Author explores power, pain of mom-daughter tie

September 17, 1993|By Torri Minton | Torri Minton,San Francisco Chronicle

Idelisse Malave was helping her 7-year-old daughter pull on a pair of blue jeans in a store dressing room when she caught sight of herself in the mirror. "Oh, God," Ms. Malave said. "How ugly I look."

It's something women say to themselves all the time, and Ms. Malave was feeling hassled and harried and imperfect that day.

Her daughter, Esti, stared at her. Ms. Malave will never forget it. "You're not ugly, Mommy," she said. "You look like me."

"At that moment I went cold inside," says Ms. Malave, a 46-year-old New York lawyer. "We do look alike. She is beautiful."

It wasn't the first time Ms. Malave had put herself down in front of Esti. "She caught me," Ms. Malave said. "I don't do that anymore."

Those negative mom-messages are just one of the things about the mother-daughter relationship that Ms. Malave became acutely aware of in researching the "Mother Daughter Revolution: From Betrayal to Power" (Addison Wesley).

"The baggage we carry as women is more often than not the baggage we transfer to our children, so we better take a good look at it," says Ms. Malave, vice president of the Ms. Foundation, which gives profits from Ms. magazine to women's projects.

The new book, praised by feminist leaders from Gloria Steinem to Naomi Wolf, offers a plan for mothers to have better relationships with their daughters, to stop passing on self-defeating thoughts, to stop trying to be perfectionists, and to tell the truth and to listen, really listen, to what their daughters are saying.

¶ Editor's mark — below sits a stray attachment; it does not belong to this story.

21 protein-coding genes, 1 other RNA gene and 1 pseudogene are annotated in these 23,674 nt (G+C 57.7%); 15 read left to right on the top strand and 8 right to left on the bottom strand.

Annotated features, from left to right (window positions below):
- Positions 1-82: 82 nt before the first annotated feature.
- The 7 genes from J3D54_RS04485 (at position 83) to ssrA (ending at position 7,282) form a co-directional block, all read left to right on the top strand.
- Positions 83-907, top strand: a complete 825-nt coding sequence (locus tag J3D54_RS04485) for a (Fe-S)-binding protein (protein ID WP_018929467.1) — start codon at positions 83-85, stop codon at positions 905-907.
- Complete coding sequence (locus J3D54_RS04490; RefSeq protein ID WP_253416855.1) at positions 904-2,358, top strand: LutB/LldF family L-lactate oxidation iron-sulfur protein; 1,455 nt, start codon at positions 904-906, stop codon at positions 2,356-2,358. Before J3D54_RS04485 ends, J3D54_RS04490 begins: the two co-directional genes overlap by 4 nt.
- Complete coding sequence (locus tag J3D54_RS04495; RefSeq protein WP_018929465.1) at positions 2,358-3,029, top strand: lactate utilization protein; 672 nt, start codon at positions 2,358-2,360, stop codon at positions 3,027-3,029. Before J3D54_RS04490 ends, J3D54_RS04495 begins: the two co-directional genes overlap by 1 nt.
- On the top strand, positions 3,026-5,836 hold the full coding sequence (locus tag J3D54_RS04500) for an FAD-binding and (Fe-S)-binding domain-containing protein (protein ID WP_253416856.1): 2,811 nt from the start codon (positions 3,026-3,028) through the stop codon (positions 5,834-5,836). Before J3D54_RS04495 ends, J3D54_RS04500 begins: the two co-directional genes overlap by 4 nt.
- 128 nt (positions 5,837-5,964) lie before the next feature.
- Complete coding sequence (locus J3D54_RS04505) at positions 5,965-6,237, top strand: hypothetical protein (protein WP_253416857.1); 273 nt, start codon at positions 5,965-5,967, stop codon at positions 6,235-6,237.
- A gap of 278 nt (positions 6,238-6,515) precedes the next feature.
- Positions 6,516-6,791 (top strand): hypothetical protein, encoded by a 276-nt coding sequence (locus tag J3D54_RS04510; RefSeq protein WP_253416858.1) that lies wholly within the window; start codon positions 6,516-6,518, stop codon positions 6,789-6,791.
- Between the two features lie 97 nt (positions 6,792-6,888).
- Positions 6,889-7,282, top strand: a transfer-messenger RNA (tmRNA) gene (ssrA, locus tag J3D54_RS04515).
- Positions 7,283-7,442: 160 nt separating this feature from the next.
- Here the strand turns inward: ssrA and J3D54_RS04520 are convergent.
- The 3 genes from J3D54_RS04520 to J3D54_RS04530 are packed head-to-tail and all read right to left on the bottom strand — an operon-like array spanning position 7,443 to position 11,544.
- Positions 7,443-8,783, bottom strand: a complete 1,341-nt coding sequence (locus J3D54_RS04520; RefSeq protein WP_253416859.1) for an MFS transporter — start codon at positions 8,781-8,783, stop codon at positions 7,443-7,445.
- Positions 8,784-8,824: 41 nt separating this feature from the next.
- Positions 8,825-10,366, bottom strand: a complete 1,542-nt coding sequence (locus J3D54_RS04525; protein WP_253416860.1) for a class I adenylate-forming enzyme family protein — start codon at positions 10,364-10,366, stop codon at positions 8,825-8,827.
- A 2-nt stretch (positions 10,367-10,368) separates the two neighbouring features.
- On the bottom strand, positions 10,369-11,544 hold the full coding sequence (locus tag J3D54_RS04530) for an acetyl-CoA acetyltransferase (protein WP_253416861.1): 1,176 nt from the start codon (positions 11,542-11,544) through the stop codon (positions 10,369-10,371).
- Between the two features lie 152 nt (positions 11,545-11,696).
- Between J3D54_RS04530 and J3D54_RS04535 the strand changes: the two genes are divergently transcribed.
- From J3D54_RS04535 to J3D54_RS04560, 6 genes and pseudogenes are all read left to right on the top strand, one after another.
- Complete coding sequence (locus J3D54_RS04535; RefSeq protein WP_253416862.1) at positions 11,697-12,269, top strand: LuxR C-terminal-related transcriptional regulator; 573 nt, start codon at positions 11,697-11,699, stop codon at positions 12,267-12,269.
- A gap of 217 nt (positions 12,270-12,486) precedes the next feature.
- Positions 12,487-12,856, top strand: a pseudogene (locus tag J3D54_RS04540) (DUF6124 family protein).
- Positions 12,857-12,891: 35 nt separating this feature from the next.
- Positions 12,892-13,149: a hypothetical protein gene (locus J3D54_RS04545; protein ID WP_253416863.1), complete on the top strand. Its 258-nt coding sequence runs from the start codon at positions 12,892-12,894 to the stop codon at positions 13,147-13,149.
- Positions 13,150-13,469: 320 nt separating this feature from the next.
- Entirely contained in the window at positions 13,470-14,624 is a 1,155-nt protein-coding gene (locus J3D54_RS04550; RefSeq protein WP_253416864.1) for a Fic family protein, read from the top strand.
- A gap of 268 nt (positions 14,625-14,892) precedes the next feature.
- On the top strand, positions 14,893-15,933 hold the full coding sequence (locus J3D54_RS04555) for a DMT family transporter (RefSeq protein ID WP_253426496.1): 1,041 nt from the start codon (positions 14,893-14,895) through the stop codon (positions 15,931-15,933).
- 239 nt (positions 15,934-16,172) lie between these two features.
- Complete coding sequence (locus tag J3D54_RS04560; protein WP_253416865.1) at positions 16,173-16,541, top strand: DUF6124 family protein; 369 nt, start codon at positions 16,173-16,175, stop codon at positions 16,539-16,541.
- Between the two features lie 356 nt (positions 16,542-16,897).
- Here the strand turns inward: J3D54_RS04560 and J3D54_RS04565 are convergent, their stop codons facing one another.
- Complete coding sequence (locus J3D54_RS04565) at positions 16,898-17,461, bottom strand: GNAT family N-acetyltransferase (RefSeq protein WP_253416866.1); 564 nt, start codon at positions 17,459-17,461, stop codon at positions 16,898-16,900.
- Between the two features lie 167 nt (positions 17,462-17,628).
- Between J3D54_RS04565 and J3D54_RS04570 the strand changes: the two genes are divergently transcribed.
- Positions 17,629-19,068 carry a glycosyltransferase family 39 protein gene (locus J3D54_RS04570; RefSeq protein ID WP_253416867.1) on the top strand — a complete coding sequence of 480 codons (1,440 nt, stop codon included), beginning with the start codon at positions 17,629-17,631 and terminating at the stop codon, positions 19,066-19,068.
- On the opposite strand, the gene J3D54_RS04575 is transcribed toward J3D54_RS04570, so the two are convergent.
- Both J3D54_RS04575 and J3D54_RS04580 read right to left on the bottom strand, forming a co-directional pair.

"If anything, feminism has ignored mothers," says Ms. Malave. "What the book is saying is the mother-daughter bond can be a source of enormous strength and growth for mothers and daughters."

That strength can come from healthy conflict between mothers and daughters, contrary to "the tyranny of nice and kind," says Lyn Mikel Brown, assistant professor of education and human development at Colby College, Maine.

When she was growing up, a good relationship meant being nice and polite and not always talking about what was really going on.

Ms. Brown is co-author of the 1992 best seller "Meeting at the Crossroads" -- which grew out of the Harvard Project on Women's Psychology and Girls' Development.

"Mother Daughter Revolution" also grew out of the Harvard research, which found that girls are enormously strong, resilient and confident -- until they hit adolescence.

The new book, Ms. Malave says, is not about blaming Mom.

"Revolution" shows how bold teen-age girls hit the "wall of Western culture," realize their vulnerability and how society restricts them, and lose self-esteem. Mothers teach their daughters not how to break through the wall, the authors say, but how to survive in a man's world.

"The issue is really about the wider cultural message . . . the cult of thinness and beauty and silence and sweetness," says Ms. Brown.

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